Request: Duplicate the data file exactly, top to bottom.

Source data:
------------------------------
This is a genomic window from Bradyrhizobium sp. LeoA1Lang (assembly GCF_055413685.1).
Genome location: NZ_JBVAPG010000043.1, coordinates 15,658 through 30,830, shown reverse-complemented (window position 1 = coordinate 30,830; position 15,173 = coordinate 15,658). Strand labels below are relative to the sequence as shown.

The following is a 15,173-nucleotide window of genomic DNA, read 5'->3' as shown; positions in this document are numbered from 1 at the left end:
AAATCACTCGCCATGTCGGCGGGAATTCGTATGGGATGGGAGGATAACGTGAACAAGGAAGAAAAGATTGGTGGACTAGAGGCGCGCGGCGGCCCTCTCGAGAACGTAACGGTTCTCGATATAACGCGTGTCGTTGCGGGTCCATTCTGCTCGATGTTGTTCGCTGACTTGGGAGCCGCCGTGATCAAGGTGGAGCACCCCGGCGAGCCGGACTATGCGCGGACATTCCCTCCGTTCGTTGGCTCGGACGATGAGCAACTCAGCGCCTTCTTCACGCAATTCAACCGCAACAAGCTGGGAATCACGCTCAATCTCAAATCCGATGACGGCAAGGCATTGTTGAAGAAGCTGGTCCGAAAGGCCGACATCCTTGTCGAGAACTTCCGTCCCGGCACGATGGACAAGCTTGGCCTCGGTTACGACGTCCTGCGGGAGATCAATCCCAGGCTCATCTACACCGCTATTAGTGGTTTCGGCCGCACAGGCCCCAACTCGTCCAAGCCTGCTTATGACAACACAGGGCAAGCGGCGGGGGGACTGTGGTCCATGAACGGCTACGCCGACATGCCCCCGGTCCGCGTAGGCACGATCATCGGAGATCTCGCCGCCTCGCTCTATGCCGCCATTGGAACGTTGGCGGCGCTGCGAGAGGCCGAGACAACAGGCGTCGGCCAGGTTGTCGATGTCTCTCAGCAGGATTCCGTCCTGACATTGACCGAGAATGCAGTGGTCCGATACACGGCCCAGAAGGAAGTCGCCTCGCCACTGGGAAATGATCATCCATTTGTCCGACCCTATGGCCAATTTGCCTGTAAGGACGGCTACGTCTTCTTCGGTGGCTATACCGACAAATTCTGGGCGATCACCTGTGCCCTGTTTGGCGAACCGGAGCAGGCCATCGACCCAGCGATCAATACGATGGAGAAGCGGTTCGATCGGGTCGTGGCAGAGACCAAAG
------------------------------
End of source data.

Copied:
This is a genomic window from Bradyrhizobium sp. LeoA1Lang (assembly GCF_055413685.1).
Genome location: NZ_JBVAPG010000043.1, coordinates 15,658 through 30,830, shown reverse-complemented (window position 1 = coordinate 30,830; position 15,173 = coordinate 15,658). Strand labels below are relative to the sequence as shown.

The following is a 15,173-nucleotide window of genomic DNA, read 5'->3' as shown; positions in this document are numbered from 1 at the left end:
AAATCACTCGCCATGTCGGCGGGAATTCGTATGGGATGGGAGGATAACGTGAACAAGGAAGAAAAGATTGGTGGACTAGAGGCGCGCGGCGGCCCTCTCGAGAACGTAACGGTTCTCGATATAACGCGTGTCGTTGCGGGTCCATTCTGCTCGATGTTGTTCGCTGACTTGGGAGCCGCCGTGATCAAGGTGGAGCACCCCGGCGAGCCGGACTATGCGCGGACATTCCCTCCGTTCGTTGGCTCGGACGATGAGCAACTCAGCGCCTTCTTCACGCAATTCAACCGCAACAAGCTGGGAATCACGCTCAATCTCAAATCCGATGACGGCAAGGCATTGTTGAAGAAGCTGGTCCGAAAGGCCGACATCCTTGTCGAGAACTTCCGTCCCGGCACGATGGACAAGCTTGGCCTCGGTTACGACGTCCTGCGGGAGATCAATCCCAGGCTCATCTACACCGCTATTAGTGGTTTCGGCCGCACAGGCCCCAACTCGTCCAAGCCTGCTTATGACAACACAGGGCAAGCGGCGGGGGGACTGTGGTCCATGAACGGCTACGCCGACATGCCCCCGGTCCGCGTAGGCACGATCATCGGAGATCTCGCCGCCTCGCTCTATGCCGCCATTGGAACGTTGGCGGCGCTGCGAGAGGCCGAGACAACAGGCGTCGGCCAGGTTGTCGATGTCTCTCAGCAGGATTCCGTCCTGACATTGACCGAGAATGCAGTGGTCCGATACACGGCCCAGAAGGAAGTCGCCTCGCCACTGGGAAATGATCATCCATTTGTCCGACCCTATGGCCAATTTGCCTGTAAGGACGGCTACGTCTTCTTCGGTGGCTATACCGACAAATTCTGGGCGATCACCTGTGCCCTGTTTGGCGAACCGGAGCAGGCCATCGACCCAGCGATCAATACGATGGAGAAGCGGTTCGATCGGGTCGTGGCAGAGACCAAAG